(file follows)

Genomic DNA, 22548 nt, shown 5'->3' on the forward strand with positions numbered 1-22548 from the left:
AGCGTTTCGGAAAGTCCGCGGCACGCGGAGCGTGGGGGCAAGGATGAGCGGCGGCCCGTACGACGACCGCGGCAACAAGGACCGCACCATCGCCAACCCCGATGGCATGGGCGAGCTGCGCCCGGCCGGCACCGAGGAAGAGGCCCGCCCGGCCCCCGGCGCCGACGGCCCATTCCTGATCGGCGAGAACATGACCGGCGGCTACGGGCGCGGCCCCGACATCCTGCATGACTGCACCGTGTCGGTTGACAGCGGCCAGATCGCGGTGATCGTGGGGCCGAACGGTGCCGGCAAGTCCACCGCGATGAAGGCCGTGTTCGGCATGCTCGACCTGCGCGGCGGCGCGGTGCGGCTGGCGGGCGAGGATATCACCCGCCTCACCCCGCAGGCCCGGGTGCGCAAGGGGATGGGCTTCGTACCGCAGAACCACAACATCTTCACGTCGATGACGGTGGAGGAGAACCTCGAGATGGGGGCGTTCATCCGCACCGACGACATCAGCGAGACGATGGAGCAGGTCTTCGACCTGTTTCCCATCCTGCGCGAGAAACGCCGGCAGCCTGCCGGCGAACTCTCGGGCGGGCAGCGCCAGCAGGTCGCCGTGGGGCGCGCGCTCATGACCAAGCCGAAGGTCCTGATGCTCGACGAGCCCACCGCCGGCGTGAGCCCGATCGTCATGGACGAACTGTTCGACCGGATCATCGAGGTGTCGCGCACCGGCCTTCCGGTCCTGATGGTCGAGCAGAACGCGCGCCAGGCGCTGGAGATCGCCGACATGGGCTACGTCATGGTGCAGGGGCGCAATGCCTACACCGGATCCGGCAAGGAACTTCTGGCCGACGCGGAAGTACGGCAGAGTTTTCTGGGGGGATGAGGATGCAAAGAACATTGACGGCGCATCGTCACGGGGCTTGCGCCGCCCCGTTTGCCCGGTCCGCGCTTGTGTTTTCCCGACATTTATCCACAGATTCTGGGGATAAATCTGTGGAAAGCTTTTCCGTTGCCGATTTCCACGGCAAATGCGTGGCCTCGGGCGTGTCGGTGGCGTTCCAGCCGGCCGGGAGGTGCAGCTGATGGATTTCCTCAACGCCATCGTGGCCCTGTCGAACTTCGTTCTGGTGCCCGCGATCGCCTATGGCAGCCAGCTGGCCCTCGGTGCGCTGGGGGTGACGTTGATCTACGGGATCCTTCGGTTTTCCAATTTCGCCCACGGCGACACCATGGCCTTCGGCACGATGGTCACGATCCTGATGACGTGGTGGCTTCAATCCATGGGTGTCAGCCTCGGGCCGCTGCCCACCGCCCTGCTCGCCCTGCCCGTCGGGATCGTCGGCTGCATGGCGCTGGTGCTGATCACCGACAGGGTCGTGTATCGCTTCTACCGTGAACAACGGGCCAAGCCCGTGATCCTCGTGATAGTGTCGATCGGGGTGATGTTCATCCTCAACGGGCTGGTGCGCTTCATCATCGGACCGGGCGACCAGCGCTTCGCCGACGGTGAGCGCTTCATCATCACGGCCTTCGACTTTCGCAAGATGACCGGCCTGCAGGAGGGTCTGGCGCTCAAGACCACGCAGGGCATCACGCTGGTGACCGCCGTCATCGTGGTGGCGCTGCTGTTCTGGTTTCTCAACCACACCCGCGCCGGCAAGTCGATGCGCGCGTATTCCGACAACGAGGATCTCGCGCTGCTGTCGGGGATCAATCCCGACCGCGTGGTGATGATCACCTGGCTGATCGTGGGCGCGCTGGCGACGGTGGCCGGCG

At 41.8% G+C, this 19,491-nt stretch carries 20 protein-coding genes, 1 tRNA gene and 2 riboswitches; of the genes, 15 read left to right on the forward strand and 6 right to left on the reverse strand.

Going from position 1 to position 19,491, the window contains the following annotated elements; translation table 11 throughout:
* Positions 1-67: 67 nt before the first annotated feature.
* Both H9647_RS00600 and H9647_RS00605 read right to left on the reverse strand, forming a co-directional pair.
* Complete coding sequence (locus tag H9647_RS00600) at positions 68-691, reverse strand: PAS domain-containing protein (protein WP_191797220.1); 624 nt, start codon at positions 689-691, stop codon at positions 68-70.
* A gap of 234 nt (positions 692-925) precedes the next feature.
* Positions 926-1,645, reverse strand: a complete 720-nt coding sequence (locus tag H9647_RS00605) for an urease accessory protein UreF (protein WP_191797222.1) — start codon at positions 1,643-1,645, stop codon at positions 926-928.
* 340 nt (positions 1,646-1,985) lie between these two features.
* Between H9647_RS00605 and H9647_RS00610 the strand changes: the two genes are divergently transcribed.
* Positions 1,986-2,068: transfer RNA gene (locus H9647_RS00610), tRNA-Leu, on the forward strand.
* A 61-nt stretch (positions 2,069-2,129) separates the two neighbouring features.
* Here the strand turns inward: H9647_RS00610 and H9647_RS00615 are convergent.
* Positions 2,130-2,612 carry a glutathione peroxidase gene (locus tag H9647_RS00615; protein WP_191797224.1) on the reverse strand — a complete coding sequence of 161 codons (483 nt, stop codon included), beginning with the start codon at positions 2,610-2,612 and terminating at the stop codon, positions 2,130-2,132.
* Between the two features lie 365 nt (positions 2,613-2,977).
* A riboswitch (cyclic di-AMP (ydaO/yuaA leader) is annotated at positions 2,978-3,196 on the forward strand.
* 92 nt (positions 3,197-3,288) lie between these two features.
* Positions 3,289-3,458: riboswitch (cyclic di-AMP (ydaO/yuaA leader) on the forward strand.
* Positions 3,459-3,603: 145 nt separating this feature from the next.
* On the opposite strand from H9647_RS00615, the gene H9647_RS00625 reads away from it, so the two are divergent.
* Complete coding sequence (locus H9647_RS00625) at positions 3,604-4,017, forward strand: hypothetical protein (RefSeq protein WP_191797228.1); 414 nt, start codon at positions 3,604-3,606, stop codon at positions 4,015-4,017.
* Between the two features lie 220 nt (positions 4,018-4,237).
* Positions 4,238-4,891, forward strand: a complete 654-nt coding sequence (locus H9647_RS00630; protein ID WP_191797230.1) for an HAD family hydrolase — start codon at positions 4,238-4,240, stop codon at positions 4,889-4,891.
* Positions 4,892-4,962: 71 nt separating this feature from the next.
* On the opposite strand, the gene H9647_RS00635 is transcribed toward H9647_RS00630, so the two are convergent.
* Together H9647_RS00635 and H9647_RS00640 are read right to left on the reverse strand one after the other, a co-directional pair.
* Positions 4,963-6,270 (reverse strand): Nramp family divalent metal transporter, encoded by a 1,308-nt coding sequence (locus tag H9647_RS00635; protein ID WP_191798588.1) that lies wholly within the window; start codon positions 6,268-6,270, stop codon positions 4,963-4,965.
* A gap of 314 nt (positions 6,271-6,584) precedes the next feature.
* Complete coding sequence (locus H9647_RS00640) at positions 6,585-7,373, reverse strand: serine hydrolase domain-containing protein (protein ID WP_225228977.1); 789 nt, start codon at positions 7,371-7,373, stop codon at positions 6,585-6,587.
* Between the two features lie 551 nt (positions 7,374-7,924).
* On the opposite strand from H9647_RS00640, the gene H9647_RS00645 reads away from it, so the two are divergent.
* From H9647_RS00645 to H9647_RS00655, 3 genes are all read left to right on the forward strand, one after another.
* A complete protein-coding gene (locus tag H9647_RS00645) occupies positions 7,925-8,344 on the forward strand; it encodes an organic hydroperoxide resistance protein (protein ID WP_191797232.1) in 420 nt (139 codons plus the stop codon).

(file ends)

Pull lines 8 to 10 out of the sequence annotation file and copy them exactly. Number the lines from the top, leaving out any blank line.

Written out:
* A gap of 234 nt (positions 692-925) precedes the next feature.
* Positions 926-1,645, reverse strand: a complete 720-nt coding sequence (locus tag H9647_RS00605) for an urease accessory protein UreF (protein WP_191797222.1) — start codon at positions 1,643-1,645, stop codon at positions 926-928.
* 340 nt (positions 1,646-1,985) lie between these two features.